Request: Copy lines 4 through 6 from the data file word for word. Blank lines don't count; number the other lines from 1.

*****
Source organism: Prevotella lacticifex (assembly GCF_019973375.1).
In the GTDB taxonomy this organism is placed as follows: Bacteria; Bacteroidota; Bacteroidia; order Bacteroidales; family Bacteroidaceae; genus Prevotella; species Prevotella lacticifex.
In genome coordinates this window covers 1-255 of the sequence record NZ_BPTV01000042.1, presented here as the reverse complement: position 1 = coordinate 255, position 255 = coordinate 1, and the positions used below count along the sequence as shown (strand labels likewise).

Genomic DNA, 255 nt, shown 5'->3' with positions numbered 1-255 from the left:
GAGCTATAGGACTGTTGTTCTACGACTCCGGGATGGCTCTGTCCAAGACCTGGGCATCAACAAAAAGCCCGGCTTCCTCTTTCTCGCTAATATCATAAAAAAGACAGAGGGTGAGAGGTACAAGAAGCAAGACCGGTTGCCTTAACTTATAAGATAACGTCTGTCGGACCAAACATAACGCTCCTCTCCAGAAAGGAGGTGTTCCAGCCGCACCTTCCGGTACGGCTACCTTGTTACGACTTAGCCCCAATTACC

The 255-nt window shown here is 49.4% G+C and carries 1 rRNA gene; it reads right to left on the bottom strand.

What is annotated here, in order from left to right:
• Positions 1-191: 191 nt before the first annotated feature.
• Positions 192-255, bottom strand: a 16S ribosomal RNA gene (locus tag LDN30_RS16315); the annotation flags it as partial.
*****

Genomic DNA, 255 nt, shown 5'->3' with positions numbered 1-255 from the left:
GAGCTATAGGACTGTTGTTCTACGACTCCGGGATGGCTCTGTCCAAGACCTGGGCATCAACAAAAAGCCCGGCTTCCTCTTTCTCGCTAATATCATAAAAAAGACAGAGGGTGAGAGGTACAAGAAGCAAGACCGGTTGCCTTAACTTATAAGATAACGTCTGTCGGACCAAACATAACGCTCCTCTCCAGAAAGGAGGTGTTCCAGCCGCACCTTCCGGTACGGCTACCTTGTTACGACTTAGCCCCAATTACC

The 255-nt window shown here is 49.4% G+C and carries 1 rRNA gene; it reads right to left on the bottom strand.